Thirty years ago today, the first commercial compact disc was released in Japan, heralding a quantum shift in the way fans would consume music for the next two decades -- and setting off a fresh torrent of profits for the record industry.

That compact disc was Billy Joel's '52nd Street,' already a multiplatinum hit since its original release in 1978. As Time points out, '52nd Street' wasn't technically the first CD; the technology was originally tested on a pressing of Richard Strauss's 'Eine Alpensinfonie,' and the first batch of discs to be manufactured was a run of ABBA's 'The Visitors,' but it didn't arrive in stores until later.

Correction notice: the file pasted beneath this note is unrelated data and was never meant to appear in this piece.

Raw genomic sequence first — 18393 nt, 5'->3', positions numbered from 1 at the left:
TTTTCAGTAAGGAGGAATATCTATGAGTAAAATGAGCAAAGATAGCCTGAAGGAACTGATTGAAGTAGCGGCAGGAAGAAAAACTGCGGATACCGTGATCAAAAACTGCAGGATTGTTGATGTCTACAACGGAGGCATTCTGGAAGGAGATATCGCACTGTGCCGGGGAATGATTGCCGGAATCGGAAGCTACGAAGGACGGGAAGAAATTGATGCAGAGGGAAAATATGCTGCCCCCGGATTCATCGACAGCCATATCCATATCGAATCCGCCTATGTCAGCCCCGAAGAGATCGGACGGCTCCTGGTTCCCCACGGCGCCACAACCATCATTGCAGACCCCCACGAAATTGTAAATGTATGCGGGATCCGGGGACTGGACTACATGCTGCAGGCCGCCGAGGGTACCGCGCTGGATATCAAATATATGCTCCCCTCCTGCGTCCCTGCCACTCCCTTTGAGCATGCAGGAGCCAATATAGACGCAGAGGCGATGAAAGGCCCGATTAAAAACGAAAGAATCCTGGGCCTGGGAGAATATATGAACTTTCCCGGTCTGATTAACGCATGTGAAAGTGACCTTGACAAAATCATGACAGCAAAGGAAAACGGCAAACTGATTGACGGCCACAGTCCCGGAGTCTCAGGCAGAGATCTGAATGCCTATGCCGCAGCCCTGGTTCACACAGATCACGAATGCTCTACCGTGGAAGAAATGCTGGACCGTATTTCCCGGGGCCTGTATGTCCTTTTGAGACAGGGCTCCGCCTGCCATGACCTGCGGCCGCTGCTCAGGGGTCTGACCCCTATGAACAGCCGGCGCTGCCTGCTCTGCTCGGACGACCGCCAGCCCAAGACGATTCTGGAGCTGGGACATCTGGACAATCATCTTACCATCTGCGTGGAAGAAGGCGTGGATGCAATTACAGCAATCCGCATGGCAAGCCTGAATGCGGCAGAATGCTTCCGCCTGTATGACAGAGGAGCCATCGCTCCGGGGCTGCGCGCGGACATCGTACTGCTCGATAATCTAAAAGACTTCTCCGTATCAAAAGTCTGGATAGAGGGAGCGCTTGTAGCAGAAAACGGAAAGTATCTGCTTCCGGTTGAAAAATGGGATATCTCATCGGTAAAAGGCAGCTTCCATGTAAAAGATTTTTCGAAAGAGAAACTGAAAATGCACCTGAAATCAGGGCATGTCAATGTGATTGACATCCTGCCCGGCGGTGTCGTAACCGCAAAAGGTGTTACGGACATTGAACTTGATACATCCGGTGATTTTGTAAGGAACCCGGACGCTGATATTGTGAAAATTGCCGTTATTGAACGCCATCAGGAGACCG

Of course, today, the CD seems rather quaint -- a relic of a bygone era when we had to actually purchase physical goods in order to hear music. But at the time, it was space-age stuff, offering what seemed like a pristine alternative to the fuzzy hiss of cassette tapes and the numerous pitfalls of vinyl. And it carried a space-age price tag, too; in fact, the prohibitive costs of CD players -- not to mention the discs themselves -- kept most consumers from adapting the new technology for several years.

These days, many of us are more likely to listen to music on our portable digital players -- and younger consumers may not even own copies of their favorite songs at all, opting instead to stream from YouTube or subscription services like Spotify. But even if it's lost a bit of its commercial clout, the compact disc is still kicking on its 30th birthday. Will you celebrate by giving '52nd Street' a spin?